Natsu Basho Preview: Lone
Yokozuna Asashoryu poised to become one of sumo’s all-time greats
By Lora Sharnoff
Some sumotori from Mongolia in recent years
seem to be accomplishing something even the forces of Genghis Khan couldn’t
achieve: a successful invasion of Japan. Not only does Mongolian Asashoryu
currently stand as the lone holder of sumo’s highest rank of yokozuna, but he
also seems likely to break or tie a number of records in the next few years and
go on to become one of the greats in the sport’s history.
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There is also a listing of the 683 foreign players who have appeared in Japanese
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By capturing the championships in the first two tournaments of 2004 with
unblemished 15-0 scores, Asashoryu has chalked up exactly 30 consecutive wins
which already ties him for the fourth best record of that sort with the recently
retired Yokozuna Takanohana (now Takanohana Oyakata).
If he gets another 15-0 in the Natsu Basho beginning May 9 in Tokyo, he will tie
for the third best consecutive win record ever with the great Taiho. (Actually
the end to Taiho’s winning streak was fraught with controversy, as the referee
in the ring declared him the winner, only to have the decision overturned by the
five judges sitting around the dohyo.
(Photographs published in newspapers the next day indicated Taiho’s opponent’s
foot actually did step ever so briefly out of the ring first. That evidence was
too late to help Taiho, but the surrounding uproar led to the institution of a
videotape room for the head judge to be wired to and consult with the facility.)
However, that is another story, so let’s get back to Asashoryu. Among the
records he already holds are the fastest progress to yokozuna promotion since
the institution of the six-tourneys-a-year system; first yokozuna from Mongolia,
third youngest grand champion (after Kitanoumi and Taiho).
Also, despite Japan’s long economic recession and an accompanying decline in the
number of kenshokin (those banners carried around the ring before certain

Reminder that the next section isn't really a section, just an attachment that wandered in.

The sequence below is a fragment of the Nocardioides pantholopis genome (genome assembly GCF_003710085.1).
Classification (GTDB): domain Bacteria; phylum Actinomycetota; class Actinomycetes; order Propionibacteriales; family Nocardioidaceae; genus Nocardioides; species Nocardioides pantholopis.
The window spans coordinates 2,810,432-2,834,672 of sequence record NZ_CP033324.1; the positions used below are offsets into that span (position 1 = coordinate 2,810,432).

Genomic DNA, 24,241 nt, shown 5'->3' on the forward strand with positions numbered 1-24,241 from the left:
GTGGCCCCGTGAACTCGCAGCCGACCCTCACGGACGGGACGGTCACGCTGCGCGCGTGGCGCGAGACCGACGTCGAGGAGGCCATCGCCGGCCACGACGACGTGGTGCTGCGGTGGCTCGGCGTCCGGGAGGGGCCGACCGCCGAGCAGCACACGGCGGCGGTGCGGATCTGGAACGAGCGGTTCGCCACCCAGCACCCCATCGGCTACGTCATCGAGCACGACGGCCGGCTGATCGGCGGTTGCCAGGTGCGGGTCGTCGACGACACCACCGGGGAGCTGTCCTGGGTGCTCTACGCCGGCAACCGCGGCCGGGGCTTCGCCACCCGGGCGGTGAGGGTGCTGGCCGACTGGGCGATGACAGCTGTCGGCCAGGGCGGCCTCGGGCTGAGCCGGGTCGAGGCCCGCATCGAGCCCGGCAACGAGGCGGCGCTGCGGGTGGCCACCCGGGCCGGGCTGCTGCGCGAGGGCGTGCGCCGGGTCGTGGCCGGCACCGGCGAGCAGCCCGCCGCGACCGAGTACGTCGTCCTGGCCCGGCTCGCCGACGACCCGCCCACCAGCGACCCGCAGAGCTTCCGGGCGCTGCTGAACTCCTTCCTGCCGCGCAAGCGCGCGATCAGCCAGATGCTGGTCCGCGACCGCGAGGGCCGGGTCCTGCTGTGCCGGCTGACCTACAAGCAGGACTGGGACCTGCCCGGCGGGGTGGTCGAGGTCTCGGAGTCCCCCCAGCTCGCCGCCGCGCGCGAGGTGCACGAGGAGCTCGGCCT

matches which represent winner-take-all monetary bonuses put up by companies or
groups of supporters), the yokozuna from Ulan Bator garnered an all-time record
of 32 on the last day of the Haru Basho this past March in Osaka.
|Asashoryu may occasionally get criticized
for improper behavior, such as not showing up at the funeral of the
previous Takasago Oyakata (his head coach’s head coach), skipping the
tsunauchi-shiki (ceremony to make his latest yokozuna hawser) in
January, and most recently the complaint from Makiko Uchidate, the only
woman member of the Yokozuna Deliberation Council, that he accepts the
kenshokin with his left — rather than the standard right — hand.
The truth is his detractors will simply have to learn to grin and bear
him. That’s to say, at the present juncture no one else in sumo appears
even to approach him in all-around technique and power.
Shortly after the last tournament, the Yokozuna Deliberation Council
expressed its hope that one of the Japanese ozeki such as Chiyotaikai or
Kaio will rise to yokozuna in the near future. But this writer does not
foresee that happening. Chiyotaikai is not technically versatile enough to
hold sumo’s highest rank. Kaio is better in the technique department and
is quite strong, too; however he is too prone to injury.
The same can be said as well about Ozeki Tochiazuma, who had been expected
to make a big drive for yokozuna promotion this past January in the wake
of his yusho in Kyushu in November; instead, he dropped out of the
January tournament with an injury and remained sidelined throughout March.
Sekiwake Wakanosato also has great potential but tends to get injured each
time he seems ready to make a big move. Your humble scribe recommends
keeping an eye on Asashoryu’s Takasago-Beya stablemate and fellow native
of Mongolia Asasekiryu, runner-up in the last basho, along with